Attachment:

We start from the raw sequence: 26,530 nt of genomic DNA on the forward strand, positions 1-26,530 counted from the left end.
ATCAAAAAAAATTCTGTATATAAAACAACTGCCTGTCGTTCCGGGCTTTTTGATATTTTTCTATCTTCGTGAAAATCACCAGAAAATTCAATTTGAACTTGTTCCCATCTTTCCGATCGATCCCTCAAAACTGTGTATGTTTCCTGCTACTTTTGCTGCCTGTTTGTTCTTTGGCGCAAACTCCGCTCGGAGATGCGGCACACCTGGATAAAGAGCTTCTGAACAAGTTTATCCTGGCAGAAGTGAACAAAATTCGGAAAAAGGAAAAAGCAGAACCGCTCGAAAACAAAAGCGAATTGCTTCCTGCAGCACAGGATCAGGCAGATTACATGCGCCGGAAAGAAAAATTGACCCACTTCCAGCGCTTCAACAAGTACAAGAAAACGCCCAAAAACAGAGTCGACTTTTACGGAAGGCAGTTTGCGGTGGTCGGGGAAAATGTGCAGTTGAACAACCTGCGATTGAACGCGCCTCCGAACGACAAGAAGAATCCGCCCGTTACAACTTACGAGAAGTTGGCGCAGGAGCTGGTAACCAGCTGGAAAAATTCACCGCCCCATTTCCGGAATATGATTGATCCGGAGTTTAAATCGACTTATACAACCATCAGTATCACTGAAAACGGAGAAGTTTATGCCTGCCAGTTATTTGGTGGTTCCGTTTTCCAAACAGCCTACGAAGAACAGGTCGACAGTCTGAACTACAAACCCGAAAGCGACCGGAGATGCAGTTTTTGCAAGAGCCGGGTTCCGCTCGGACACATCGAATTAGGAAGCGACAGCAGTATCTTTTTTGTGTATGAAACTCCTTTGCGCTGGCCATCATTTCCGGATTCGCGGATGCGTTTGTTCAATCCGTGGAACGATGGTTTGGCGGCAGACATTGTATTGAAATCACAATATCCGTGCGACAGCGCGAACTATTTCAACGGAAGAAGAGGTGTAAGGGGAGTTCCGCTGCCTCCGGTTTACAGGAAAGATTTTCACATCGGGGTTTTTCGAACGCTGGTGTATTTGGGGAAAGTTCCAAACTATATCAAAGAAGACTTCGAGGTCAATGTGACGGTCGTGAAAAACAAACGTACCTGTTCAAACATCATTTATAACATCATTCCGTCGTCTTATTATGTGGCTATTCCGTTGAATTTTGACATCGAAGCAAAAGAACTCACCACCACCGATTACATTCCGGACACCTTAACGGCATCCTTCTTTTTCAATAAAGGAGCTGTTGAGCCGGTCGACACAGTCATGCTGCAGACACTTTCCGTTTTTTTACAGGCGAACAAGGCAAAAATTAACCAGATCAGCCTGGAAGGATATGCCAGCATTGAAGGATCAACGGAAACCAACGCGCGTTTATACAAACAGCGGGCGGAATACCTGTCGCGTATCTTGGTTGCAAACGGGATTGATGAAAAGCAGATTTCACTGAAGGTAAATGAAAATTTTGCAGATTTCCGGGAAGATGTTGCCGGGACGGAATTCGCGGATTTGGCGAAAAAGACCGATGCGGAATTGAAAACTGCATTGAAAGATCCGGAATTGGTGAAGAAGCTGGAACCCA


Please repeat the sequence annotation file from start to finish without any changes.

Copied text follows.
We start from the raw sequence: 26,530 nt of genomic DNA on the forward strand, positions 1-26,530 counted from the left end.
ATCAAAAAAAATTCTGTATATAAAACAACTGCCTGTCGTTCCGGGCTTTTTGATATTTTTCTATCTTCGTGAAAATCACCAGAAAATTCAATTTGAACTTGTTCCCATCTTTCCGATCGATCCCTCAAAACTGTGTATGTTTCCTGCTACTTTTGCTGCCTGTTTGTTCTTTGGCGCAAACTCCGCTCGGAGATGCGGCACACCTGGATAAAGAGCTTCTGAACAAGTTTATCCTGGCAGAAGTGAACAAAATTCGGAAAAAGGAAAAAGCAGAACCGCTCGAAAACAAAAGCGAATTGCTTCCTGCAGCACAGGATCAGGCAGATTACATGCGCCGGAAAGAAAAATTGACCCACTTCCAGCGCTTCAACAAGTACAAGAAAACGCCCAAAAACAGAGTCGACTTTTACGGAAGGCAGTTTGCGGTGGTCGGGGAAAATGTGCAGTTGAACAACCTGCGATTGAACGCGCCTCCGAACGACAAGAAGAATCCGCCCGTTACAACTTACGAGAAGTTGGCGCAGGAGCTGGTAACCAGCTGGAAAAATTCACCGCCCCATTTCCGGAATATGATTGATCCGGAGTTTAAATCGACTTATACAACCATCAGTATCACTGAAAACGGAGAAGTTTATGCCTGCCAGTTATTTGGTGGTTCCGTTTTCCAAACAGCCTACGAAGAACAGGTCGACAGTCTGAACTACAAACCCGAAAGCGACCGGAGATGCAGTTTTTGCAAGAGCCGGGTTCCGCTCGGACACATCGAATTAGGAAGCGACAGCAGTATCTTTTTTGTGTATGAAACTCCTTTGCGCTGGCCATCATTTCCGGATTCGCGGATGCGTTTGTTCAATCCGTGGAACGATGGTTTGGCGGCAGACATTGTATTGAAATCACAATATCCGTGCGACAGCGCGAACTATTTCAACGGAAGAAGAGGTGTAAGGGGAGTTCCGCTGCCTCCGGTTTACAGGAAAGATTTTCACATCGGGGTTTTTCGAACGCTGGTGTATTTGGGGAAAGTTCCAAACTATATCAAAGAAGACTTCGAGGTCAATGTGACGGTCGTGAAAAACAAACGTACCTGTTCAAACATCATTTATAACATCATTCCGTCGTCTTATTATGTGGCTATTCCGTTGAATTTTGACATCGAAGCAAAAGAACTCACCACCACCGATTACATTCCGGACACCTTAACGGCATCCTTCTTTTTCAATAAAGGAGCTGTTGAGCCGGTCGACACAGTCATGCTGCAGACACTTTCCGTTTTTTTACAGGCGAACAAGGCAAAAATTAACCAGATCAGCCTGGAAGGATATGCCAGCATTGAAGGATCAACGGAAACCAACGCGCGTTTATACAAACAGCGGGCGGAATACCTGTCGCGTATCTTGGTTGCAAACGGGATTGATGAAAAGCAGATTTCACTGAAGGTAAATGAAAATTTTGCAGATTTCCGGGAAGATGTTGCCGGGACGGAATTCGCGGATTTGGCGAAAAAGACCGATGCGGAATTGAAAACTGCATTGAAAGATCCGGAATTGGTGAAGAAGCTGGAACCCA